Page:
1. Hi Aneleh,
          Thank you for your question regarding research on feeding concentrate apple juice to horses. As this is not an ingredient that is approved by the American Association of Feed Control Officials (AAFCO), we do not have information on this ingredient for horses. Apple Pectin Pulp, Dried and Apple Pomace, Dried are approved as feed ingredients in the U.S.

          In general, apple juice has been used over the years to flavor water when horses are traveling and to disguise the taste of medicines. Apple Cider Vinegar has also been used as a supplement. The main drawback I would see for concentrate apple juice would be the relatively high sugar content, requiring moderation for horses that may be prone to metabolic issues.

          You might want to see if Eleanor M. Kellon, DVM has published any work on the use of concentrate apple juice for horses.

          Best wishes,

    3. I feed the odd apple quartered every now & then if it has aged in the fridge, seeds & all. same as pears. I just prefer carrots as I do this initially when I catch them as apples tend to generate froth in saliva & it makes the bit all yucky on the bridle. I have been doing this for 35yrs. just one apple per day per horse maximum. My horses are out in the pasture 24hrs/7 days per week so dont know if this makes a difference to digestion.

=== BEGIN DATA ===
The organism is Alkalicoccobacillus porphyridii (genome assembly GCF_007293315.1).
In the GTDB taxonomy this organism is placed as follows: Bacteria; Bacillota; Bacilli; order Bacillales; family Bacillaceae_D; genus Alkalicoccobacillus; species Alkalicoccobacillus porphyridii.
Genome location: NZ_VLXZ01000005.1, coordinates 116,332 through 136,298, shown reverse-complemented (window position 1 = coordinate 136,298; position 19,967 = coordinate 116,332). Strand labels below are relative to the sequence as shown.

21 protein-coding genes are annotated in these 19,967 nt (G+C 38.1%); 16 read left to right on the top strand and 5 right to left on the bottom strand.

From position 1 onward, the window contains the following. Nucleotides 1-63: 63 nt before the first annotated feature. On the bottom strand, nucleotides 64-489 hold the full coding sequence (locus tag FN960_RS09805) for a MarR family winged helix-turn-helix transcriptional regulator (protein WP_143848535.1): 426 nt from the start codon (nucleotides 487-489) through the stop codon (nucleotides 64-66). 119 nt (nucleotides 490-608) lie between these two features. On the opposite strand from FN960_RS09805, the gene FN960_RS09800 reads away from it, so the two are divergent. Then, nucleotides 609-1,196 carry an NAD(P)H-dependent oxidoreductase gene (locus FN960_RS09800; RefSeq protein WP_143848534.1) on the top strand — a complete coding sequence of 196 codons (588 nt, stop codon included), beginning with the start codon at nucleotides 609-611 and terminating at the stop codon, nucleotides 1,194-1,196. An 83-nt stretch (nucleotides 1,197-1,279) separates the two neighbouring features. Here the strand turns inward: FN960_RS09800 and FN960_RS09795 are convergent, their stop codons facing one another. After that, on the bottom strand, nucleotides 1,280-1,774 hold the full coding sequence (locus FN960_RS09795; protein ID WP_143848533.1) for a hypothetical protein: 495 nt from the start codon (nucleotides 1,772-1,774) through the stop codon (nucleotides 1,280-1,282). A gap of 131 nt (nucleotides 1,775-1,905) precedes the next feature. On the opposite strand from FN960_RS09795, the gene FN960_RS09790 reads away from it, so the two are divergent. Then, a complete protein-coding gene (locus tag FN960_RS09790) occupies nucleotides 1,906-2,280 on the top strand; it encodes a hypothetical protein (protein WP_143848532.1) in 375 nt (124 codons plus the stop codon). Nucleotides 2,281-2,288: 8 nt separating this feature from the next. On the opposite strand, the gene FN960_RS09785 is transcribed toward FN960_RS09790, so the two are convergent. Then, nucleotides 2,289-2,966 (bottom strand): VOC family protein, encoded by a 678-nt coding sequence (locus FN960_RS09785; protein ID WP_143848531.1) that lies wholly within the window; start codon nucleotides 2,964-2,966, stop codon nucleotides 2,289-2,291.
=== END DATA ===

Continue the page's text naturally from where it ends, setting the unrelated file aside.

4. You would need to consume a large amount of apple seeds to have any type of cyanide poisoning. Specifically around 200 apple seeds or around 20 apples. Even then the seeds would need to be finely ground.

    5. The amount of cyanide in the apple seeds is so small that the few seeds from the apple won’t do harm. If you’re giving your horse numerous apples daily then it could be a problem. 🙂

    6. I’m not positive about that but many helpers at my barn feed the whole apple. I do but the horses don’t always enjoy the whole thing.
      It shouldn’t do any damage. But I’m not a horse health expert so maybe Ask your vet or search it up.

    7. I believe it’s ok to feed your horse a whole apple. I do and it doesn’t hurt them. But feeding them a lot of apples can cause to things like Colic. So I think feeding them one apple or 2 apples is enough. But no more than 2-3 because you wouldn’t want your horse to get Colic.